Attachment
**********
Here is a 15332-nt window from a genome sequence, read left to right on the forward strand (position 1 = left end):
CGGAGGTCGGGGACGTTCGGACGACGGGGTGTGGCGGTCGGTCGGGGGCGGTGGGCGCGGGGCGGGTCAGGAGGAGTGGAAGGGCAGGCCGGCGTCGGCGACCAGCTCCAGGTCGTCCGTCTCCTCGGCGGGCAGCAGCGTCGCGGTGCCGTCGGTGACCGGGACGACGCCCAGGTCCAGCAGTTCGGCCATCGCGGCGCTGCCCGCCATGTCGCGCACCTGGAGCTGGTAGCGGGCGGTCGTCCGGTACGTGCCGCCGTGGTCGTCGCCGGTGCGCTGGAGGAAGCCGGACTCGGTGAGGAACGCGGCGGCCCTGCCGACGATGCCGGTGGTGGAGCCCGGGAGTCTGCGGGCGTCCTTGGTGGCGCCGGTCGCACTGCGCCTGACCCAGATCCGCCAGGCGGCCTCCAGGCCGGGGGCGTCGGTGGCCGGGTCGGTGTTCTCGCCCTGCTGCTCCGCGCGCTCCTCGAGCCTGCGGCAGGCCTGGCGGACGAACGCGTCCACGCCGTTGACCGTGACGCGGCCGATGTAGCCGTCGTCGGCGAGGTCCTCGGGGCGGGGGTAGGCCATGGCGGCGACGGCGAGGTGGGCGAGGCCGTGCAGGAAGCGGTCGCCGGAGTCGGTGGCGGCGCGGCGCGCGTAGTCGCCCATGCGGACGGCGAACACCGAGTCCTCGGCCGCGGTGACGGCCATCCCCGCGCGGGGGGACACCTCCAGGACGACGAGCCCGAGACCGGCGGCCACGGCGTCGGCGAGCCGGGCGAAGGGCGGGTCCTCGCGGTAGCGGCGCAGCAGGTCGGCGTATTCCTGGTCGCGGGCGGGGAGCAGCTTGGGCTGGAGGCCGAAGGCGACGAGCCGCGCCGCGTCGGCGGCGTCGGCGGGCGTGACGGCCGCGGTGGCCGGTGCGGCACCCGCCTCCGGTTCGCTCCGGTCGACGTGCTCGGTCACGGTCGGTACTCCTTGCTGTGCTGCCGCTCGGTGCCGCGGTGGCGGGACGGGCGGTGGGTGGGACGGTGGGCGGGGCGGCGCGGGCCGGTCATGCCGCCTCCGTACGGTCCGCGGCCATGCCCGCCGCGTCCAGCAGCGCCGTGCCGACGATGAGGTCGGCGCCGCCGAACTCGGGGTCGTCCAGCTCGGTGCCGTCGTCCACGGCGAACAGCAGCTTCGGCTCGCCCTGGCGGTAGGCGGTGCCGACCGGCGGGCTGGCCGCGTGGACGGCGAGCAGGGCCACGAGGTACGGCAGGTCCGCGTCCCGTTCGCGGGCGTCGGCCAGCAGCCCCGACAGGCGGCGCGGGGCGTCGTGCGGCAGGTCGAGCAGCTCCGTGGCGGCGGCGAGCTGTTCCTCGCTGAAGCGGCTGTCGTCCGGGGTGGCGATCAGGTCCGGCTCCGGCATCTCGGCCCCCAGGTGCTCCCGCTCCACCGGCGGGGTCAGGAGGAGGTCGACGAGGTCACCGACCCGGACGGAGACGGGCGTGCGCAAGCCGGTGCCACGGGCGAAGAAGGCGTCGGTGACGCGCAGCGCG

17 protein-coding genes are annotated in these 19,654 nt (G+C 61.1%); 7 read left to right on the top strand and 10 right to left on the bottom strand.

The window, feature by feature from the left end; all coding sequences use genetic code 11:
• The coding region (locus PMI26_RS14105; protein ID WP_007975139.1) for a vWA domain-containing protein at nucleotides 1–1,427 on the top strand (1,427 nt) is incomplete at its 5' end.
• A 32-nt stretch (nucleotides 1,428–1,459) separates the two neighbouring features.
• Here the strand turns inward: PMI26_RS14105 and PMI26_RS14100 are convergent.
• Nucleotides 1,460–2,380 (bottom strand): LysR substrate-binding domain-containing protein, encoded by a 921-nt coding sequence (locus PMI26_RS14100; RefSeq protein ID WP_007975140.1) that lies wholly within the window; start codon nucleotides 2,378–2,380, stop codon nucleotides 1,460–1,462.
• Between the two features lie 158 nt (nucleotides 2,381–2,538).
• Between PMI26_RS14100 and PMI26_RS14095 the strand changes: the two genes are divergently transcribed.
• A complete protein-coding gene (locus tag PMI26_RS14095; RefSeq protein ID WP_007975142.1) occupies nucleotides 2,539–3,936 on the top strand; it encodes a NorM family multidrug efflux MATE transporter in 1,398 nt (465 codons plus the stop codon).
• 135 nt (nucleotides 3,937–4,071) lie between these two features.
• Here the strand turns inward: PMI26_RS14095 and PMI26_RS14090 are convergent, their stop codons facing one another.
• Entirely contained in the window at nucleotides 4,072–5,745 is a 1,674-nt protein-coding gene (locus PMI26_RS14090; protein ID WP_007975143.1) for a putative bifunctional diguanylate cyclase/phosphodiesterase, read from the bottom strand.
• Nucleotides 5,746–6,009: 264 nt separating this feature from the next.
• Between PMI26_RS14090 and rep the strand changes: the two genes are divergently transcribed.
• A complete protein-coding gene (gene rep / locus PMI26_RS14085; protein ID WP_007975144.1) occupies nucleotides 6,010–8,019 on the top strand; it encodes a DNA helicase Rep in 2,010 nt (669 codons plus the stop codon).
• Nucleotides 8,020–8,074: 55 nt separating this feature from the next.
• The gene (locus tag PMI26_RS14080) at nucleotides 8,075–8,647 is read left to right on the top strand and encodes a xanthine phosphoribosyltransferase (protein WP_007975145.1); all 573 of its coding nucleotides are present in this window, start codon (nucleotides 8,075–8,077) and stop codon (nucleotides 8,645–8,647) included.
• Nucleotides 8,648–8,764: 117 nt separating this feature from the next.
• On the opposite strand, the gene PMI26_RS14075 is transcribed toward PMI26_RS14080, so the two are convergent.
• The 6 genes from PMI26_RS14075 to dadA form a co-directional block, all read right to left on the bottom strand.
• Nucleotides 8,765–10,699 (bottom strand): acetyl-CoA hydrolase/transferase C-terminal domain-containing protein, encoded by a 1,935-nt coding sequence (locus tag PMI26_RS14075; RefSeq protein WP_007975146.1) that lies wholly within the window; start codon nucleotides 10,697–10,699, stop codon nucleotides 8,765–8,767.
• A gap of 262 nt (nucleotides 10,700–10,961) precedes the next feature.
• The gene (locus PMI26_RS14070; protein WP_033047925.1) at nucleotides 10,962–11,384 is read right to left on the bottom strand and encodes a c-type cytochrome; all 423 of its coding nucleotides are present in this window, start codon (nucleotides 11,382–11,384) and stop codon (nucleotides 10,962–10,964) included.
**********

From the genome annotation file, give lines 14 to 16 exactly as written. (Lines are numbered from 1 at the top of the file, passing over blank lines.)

• Entirely contained in the window at nucleotides 4,072–5,745 is a 1,674-nt protein-coding gene (locus PMI26_RS14090; protein ID WP_007975143.1) for a putative bifunctional diguanylate cyclase/phosphodiesterase, read from the bottom strand.
• Nucleotides 5,746–6,009: 264 nt separating this feature from the next.
• Between PMI26_RS14090 and rep the strand changes: the two genes are divergently transcribed.